Energy price cap rise could push 'thousands of local people' into fuel poverty, MP claims

Rainham Labour MP Jon Cruddas said Cllr White had been let off on "a technicality" and that the outc

Dagenham and Rainham MP Jon Cruddas - Credit: Archant

An east London MP has warned that thousands of local people could be pushed into fuel poverty “overnight”, ahead of the UK’s planned energy price cap increase. 

It is estimated that energy bills could go up £700 per household when the energy price cap, which limits the rates a supplier can charge for their default tariffs, increases in April. 

This comes amid this newspaper's There With You This Winter campaign, launched last year as thousands of people across London were set to experience the hardships of fuel poverty as the months get colder.

It is providing advice, support and signposting for those who are struggling.  

There With You This Winter campaign logo

This newspaper's There With You This Winter campaign launched last year - Credit: Archant

Jon Cruddas, MP for Dagenham and Rainham, has advocated a windfall tax on energy companies in light of the expected surge in prices. 

He said: “There is a global gas price crisis, but a decade of Tory failures on energy policy has left working families uniquely exposed and as inflation spirals out of control, so does the cost of living crisis."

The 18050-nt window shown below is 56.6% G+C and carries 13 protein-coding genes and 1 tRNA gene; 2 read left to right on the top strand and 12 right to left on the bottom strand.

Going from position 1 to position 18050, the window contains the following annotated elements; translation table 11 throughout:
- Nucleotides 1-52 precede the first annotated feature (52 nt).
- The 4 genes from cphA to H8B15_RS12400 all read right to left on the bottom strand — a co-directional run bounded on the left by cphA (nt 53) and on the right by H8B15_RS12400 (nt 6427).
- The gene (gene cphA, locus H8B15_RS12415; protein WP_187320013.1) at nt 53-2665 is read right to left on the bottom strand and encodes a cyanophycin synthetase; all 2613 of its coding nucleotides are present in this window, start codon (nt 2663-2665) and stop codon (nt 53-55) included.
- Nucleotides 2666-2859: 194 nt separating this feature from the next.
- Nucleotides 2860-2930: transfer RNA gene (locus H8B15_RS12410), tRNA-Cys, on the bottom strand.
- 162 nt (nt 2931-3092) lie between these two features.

A UK government spokesperson said it "recognises" the cost of living pressures and will provide £12bn in support across this financial year and next.

The Labour MP backed a four-part package of reforms proposed by Citizen’s Advice to help reduce the impact of the price hike. 

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The charity suggested an energy support grant be distributed to low-income households through the benefits system. 

This would be a one-off payment to all universal credit and legacy benefits claimants, similar to the winter fuel payments paid to pensioners. 

It also advocated uprating benefit payments to match the Bank of England's forecasted inflation rate of six per cent in April, rather than the planned rate of 3.1pc established in September. 

It further suggested a temporary extension to the warm homes discount, with an increased rebate and expansion of eligible households. 

Finally, it advocates for spreading the cost of supplier failures over two to three years. 

Under current plans, customers are expected to pay off the majority of the supplier of last resort levy – which covers the cost of ensuring a smooth transition for customers whose energy supplier goes bust – from April 2022, adding an additional £94 to bills over and above planned hikes. 

The government spokesperson said cited the household support fund, warm home discount and energy price cap as policies supporting vulnerable households.

"We’ll continue to listen to consumers and businesses on how to manage the costs of energy," they said.